However, it wasn’t all headaches and disappointment for Ms. Frederickson. “I got to catch up on some reading,” she said. “And I broke out the cross-country skis and did some skiing with my daughter.” Additionally, as a resident of North Seattle, Ms. Frederickson was within walking distance of the grocery store and could meet her needs with relative ease by circumventing the chaos of snowy traffic entirely. She even took the time to shovel a path for her pet cat to get through the snow, showing real dedication to her feline friend.

While so many across the state were suffering from outages, Ms. Frederickson was extremely fortunate to not lose power during the Washington whiteout. Now that she has returned to campus she is diligently focused on catching up on her work and hopefully for her sake, as well as all of ours, the weather will abate.

As reported by Miriam Urie,

The snowplows seemed like the mythological Sisyphus – they constantly cleared snow only for more to fall around them. Even in this, EdCC students Michael Buchanan and Skylar Maneski found a way to practice. With the baseball field covered, they threw a baseball back and forth across the Rainier Place parking lot. Buchanan particularly wished for the readers at the Triton Review to know that their teammate, Zach Archibald, did not come out to practice with them. But don’t be quick to tease Archibald, it’s possible that he redeemed himself in later days. On the team’s Instagram, a similar story played out. The post showed three unnamed students in front of a garage door. One threw snowballs for the other student to hit with a bat. We certainly have a dedicated baseball team.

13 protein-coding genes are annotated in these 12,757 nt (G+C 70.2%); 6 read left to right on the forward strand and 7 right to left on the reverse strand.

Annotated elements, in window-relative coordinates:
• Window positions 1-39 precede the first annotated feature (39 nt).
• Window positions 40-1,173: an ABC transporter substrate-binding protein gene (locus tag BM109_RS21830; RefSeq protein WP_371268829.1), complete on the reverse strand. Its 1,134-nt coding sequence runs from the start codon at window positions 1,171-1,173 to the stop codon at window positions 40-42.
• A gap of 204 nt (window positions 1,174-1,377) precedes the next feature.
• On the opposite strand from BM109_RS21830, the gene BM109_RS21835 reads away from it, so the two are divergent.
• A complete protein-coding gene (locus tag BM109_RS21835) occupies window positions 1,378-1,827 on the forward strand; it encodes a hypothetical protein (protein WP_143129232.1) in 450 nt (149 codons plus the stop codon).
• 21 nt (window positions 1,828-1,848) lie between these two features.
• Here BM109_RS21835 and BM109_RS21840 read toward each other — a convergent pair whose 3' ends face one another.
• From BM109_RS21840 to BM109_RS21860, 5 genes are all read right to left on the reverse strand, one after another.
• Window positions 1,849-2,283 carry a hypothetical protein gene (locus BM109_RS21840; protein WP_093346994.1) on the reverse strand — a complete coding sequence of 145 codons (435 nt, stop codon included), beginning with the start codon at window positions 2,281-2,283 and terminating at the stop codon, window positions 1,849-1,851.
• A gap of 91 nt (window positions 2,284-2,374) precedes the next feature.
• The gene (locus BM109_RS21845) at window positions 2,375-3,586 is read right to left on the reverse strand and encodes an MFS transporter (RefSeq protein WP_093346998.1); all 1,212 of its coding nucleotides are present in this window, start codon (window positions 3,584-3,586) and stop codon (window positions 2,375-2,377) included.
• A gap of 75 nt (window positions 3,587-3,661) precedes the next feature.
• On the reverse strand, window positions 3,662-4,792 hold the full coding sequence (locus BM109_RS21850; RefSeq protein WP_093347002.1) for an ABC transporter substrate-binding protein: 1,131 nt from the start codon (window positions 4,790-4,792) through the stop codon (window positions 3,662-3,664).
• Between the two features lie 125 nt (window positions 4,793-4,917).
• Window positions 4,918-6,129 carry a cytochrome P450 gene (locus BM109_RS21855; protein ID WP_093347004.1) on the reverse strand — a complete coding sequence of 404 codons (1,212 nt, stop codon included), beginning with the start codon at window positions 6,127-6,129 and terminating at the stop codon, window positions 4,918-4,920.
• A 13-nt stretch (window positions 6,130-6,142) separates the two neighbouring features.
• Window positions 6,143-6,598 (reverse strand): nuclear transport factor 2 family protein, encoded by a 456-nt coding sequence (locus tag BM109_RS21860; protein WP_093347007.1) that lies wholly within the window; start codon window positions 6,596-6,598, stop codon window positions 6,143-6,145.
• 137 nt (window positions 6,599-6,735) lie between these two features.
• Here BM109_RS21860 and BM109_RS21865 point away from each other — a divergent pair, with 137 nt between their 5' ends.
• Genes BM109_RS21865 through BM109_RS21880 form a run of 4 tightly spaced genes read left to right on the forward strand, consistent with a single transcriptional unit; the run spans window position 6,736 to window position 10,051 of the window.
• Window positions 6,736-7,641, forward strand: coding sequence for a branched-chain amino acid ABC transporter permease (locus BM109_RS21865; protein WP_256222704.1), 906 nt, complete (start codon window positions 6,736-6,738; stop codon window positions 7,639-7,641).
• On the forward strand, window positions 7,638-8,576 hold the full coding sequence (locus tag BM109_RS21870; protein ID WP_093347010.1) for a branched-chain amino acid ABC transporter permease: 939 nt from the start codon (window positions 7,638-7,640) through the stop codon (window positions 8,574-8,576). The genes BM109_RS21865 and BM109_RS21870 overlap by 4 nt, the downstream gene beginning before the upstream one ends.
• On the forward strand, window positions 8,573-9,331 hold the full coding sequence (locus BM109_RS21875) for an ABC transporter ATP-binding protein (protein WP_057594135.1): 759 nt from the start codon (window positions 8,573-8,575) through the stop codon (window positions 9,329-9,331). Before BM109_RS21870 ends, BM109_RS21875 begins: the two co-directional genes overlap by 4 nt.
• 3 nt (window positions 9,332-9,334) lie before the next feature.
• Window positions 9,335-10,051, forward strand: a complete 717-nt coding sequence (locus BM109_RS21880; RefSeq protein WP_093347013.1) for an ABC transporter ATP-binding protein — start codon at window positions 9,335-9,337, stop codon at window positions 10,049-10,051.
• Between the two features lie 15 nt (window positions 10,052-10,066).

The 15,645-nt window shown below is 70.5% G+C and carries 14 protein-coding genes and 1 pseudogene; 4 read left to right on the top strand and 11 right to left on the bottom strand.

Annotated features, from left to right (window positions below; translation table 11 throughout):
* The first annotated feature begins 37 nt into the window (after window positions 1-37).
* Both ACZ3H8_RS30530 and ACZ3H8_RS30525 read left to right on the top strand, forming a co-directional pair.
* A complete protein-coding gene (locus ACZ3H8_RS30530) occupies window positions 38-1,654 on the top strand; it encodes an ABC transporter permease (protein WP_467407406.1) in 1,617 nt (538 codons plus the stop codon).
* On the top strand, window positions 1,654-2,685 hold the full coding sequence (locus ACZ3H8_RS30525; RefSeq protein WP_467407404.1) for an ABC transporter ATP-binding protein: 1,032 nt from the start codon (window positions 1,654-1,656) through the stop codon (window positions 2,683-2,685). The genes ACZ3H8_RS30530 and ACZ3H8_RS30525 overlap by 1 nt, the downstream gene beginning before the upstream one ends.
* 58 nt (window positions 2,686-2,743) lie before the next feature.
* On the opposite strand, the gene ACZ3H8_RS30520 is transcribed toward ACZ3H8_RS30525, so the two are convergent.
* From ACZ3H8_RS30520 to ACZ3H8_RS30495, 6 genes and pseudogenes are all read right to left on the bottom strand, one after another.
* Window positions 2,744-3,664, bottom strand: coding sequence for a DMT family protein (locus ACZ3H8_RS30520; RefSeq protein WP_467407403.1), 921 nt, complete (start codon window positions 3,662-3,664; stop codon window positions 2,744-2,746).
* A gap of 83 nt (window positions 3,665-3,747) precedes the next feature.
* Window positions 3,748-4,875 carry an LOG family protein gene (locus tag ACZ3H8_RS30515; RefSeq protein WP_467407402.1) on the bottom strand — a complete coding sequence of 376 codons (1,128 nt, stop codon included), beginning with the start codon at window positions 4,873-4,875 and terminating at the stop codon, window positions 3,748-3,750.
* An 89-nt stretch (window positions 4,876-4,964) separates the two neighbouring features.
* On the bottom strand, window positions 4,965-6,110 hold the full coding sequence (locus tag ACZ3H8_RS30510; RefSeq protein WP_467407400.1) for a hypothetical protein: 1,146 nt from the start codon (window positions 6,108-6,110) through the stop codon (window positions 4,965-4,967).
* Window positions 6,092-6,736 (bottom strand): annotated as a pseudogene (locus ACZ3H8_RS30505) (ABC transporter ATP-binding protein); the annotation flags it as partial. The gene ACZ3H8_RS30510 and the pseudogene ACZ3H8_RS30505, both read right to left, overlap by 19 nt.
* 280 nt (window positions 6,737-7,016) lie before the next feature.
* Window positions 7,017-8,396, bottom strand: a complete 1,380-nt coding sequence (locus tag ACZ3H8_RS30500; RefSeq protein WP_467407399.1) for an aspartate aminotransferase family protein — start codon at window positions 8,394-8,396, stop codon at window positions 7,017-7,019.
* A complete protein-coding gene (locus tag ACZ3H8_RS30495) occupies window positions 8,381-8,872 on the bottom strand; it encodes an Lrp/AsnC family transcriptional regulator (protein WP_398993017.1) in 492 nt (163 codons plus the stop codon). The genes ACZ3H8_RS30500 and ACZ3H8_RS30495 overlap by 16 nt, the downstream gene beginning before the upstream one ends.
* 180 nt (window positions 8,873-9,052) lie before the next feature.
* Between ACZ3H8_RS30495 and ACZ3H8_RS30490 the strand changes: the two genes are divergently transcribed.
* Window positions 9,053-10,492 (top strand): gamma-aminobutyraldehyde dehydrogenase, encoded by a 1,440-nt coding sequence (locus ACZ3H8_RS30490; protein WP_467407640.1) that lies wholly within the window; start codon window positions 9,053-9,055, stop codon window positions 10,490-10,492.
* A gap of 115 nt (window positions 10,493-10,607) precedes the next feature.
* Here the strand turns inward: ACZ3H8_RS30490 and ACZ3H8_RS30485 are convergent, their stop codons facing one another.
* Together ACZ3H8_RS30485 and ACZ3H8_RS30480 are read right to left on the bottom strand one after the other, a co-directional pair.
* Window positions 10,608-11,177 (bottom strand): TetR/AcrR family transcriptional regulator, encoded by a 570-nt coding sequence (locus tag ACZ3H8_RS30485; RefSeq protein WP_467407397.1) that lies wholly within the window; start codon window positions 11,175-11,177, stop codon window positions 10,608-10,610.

As reported by Bonney Ottow,

Dana Parker is Assistant Director at the TRIO office at Edmonds Community College.  Dana lives in an apartment complex in Lynnwood, but is originally from Missouri so has experienced snow days throughout her life.  “Nothing like this though” she said.  “In Missouri snow is a regular part of winter life and everyone knows how to drive in it.  Roads are continuously plowed and salted for driving, plus, there aren’t all the hills!”  At her apartment complex the streets were not maintained at all, it was up to each person to decide if they could drive in it.

Dana said she enjoyed the week of being snowbound.  She is writing her dissertation for her PHD in Higher Education, so this extra time to focus on that was welcome.  When asked if she ventured out of curiosity, or to play in the snow, she said “ I was just fine staying indoors, watching the local news and seeing stories about everyone who was out there.  It was most certainly entertaining.”

Today was Dana’s first day back to work, and she doesn’t regret the “snowmageddon” break, although knows there are people who did have to work, and others for whom this caused hardship.  She is glad things are returning back to normal.

Sierra Buckley
Triton Review Editors Brendan Davis (6’) and Madeleine Jenness (5’3”) enjoying the snow